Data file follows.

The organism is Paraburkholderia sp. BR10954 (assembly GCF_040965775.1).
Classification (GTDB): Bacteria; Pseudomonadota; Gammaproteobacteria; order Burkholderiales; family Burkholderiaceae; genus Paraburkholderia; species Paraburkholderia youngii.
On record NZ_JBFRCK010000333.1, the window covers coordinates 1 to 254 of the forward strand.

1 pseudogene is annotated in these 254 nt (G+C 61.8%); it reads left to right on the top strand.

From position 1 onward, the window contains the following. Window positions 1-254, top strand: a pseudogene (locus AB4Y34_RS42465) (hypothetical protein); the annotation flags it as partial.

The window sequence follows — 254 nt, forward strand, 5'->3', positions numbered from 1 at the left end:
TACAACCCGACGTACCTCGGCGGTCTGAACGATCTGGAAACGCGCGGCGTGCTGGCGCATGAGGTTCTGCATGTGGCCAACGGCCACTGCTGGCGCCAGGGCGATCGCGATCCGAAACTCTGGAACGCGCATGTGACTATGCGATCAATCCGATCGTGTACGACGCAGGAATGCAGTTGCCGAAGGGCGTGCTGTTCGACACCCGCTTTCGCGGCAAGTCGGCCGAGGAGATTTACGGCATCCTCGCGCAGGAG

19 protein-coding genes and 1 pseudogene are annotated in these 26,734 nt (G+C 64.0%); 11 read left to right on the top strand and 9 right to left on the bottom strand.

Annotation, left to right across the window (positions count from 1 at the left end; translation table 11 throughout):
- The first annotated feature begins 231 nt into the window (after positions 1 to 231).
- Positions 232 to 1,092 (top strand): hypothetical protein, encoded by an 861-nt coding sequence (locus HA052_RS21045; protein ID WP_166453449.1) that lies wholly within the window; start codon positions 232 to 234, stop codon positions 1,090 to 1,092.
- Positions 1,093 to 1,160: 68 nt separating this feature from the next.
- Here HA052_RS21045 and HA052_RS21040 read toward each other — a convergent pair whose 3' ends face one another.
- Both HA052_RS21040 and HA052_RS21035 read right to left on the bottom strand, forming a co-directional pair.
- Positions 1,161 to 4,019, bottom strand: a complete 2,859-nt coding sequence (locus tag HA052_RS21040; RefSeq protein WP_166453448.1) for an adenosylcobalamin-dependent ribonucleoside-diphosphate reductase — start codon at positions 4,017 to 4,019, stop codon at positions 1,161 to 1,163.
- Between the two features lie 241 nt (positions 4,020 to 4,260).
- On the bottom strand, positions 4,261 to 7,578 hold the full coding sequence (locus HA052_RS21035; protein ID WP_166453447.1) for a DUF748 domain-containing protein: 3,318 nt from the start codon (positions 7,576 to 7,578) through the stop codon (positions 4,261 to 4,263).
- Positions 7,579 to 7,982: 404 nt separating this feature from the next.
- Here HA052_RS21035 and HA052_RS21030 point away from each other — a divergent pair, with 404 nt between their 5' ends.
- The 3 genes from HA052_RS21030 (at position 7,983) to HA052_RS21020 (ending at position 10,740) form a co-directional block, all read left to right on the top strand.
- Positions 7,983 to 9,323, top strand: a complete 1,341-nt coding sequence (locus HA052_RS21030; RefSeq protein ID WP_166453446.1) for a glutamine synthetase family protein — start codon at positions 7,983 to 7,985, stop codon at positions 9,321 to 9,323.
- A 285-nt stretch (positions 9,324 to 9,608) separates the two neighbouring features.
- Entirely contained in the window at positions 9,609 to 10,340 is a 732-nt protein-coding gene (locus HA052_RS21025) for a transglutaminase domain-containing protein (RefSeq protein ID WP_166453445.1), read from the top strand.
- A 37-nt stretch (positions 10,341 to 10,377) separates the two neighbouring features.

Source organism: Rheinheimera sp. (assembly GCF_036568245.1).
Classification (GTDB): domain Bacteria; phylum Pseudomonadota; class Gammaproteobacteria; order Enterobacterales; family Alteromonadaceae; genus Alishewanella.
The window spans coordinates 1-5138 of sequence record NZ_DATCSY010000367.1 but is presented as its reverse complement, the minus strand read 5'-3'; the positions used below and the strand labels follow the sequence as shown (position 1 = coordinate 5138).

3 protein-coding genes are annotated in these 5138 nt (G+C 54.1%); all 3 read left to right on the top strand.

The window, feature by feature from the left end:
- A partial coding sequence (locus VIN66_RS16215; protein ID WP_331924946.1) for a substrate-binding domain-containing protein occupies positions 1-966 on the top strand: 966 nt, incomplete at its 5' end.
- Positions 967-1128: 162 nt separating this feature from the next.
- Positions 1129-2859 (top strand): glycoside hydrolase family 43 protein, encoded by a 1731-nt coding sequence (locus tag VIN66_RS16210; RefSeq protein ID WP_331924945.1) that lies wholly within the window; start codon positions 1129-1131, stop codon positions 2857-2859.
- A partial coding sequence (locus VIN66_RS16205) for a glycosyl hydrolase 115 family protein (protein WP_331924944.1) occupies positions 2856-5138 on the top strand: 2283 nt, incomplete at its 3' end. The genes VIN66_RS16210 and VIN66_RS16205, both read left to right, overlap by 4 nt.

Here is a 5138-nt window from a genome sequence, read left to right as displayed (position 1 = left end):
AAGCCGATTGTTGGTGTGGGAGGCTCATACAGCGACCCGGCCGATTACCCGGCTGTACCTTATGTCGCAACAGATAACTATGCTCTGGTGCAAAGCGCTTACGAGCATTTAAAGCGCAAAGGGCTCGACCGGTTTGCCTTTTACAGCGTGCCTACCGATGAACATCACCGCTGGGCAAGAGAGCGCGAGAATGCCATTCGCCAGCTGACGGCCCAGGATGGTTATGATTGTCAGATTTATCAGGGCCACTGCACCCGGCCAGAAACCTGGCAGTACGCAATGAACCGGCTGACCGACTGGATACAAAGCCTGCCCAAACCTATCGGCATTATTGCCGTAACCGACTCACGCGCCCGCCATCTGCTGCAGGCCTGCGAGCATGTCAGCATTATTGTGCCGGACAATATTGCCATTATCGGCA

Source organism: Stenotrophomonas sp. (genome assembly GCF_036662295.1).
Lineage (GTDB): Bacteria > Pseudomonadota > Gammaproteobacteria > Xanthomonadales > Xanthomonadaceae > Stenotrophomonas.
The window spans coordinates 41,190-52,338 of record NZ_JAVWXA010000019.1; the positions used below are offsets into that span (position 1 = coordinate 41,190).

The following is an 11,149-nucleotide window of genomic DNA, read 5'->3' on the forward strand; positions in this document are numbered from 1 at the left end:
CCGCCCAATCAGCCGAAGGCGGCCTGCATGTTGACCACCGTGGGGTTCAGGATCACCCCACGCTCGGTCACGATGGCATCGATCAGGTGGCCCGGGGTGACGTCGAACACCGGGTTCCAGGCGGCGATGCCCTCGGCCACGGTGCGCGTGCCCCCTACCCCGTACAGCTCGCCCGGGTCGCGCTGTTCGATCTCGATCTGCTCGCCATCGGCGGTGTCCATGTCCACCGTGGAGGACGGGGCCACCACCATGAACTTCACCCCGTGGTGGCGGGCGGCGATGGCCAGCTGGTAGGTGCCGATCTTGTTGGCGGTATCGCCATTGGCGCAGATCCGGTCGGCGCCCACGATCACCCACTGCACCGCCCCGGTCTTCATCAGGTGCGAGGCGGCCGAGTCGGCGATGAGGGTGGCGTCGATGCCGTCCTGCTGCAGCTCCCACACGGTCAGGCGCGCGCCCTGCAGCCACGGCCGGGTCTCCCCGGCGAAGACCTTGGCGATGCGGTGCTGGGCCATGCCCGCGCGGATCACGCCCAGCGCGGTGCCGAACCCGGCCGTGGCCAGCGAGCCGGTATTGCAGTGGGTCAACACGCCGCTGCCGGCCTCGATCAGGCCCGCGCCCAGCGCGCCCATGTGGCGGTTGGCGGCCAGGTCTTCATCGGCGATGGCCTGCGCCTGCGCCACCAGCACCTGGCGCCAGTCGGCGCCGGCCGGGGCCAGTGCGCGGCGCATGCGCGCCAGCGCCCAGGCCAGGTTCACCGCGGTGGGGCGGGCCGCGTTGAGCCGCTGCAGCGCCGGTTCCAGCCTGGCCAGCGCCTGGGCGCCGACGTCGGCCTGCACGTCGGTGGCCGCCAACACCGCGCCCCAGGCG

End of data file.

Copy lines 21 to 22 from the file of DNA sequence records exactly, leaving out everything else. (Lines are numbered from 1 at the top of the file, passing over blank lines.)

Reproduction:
- Positions 7,983 to 9,323, top strand: a complete 1,341-nt coding sequence (locus HA052_RS21030; RefSeq protein ID WP_166453446.1) for a glutamine synthetase family protein — start codon at positions 7,983 to 7,985, stop codon at positions 9,321 to 9,323.
- A 285-nt stretch (positions 9,324 to 9,608) separates the two neighbouring features.